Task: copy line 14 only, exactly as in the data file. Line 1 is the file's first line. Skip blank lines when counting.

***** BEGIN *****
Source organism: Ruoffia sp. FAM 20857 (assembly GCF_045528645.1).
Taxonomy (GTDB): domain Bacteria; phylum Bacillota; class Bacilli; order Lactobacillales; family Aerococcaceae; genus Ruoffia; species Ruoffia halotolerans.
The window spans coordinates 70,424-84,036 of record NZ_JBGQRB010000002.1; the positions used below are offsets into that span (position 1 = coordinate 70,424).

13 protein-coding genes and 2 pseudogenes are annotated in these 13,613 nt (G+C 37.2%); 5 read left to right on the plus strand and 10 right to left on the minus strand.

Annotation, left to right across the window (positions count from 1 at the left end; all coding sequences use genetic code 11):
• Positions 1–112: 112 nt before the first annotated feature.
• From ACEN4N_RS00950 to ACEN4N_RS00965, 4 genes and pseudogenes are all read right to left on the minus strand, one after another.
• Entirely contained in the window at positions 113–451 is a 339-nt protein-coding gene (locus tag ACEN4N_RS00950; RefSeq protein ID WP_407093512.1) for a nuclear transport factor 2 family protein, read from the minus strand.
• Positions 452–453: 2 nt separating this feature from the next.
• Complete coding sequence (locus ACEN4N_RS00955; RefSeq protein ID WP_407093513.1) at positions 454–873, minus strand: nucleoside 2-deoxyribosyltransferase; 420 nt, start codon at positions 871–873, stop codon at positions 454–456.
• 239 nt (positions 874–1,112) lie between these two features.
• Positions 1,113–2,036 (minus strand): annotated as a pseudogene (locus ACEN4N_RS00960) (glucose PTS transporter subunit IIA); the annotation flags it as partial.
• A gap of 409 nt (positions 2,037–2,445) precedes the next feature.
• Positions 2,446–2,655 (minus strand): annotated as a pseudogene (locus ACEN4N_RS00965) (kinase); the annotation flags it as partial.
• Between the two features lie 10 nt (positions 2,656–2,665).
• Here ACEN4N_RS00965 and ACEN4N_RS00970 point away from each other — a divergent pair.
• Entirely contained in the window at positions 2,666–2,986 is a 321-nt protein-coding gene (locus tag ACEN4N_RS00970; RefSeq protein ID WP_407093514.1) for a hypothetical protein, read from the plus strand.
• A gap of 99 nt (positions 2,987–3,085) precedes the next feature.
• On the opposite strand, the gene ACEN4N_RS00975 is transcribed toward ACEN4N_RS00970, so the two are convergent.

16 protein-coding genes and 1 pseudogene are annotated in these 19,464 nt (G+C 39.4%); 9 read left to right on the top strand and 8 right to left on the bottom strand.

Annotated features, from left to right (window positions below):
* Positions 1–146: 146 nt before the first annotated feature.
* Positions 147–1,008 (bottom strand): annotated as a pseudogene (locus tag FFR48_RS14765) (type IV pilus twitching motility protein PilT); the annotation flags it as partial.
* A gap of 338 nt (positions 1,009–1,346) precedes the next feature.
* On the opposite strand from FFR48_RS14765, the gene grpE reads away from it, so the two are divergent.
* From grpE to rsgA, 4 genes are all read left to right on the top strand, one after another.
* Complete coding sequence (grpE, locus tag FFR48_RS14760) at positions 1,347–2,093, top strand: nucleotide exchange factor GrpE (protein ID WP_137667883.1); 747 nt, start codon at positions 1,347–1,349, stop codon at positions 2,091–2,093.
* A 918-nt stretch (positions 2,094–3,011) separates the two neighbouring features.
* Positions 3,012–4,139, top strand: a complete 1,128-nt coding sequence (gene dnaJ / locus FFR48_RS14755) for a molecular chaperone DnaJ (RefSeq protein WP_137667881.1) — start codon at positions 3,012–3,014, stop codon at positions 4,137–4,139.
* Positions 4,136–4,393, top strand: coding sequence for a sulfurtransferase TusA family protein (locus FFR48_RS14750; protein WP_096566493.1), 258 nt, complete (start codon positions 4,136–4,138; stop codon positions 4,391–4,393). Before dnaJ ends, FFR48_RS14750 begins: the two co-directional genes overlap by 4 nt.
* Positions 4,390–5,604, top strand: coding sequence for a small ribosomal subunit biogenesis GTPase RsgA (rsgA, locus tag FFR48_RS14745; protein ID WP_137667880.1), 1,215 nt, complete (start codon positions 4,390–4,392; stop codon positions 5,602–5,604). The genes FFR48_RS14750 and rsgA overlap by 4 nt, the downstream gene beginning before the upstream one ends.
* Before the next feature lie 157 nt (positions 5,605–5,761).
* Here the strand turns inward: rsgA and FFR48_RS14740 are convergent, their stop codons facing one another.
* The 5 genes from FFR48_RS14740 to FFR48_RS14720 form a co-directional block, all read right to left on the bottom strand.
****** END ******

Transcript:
• Positions 2,446–2,655 (minus strand): annotated as a pseudogene (locus ACEN4N_RS00965) (kinase); the annotation flags it as partial.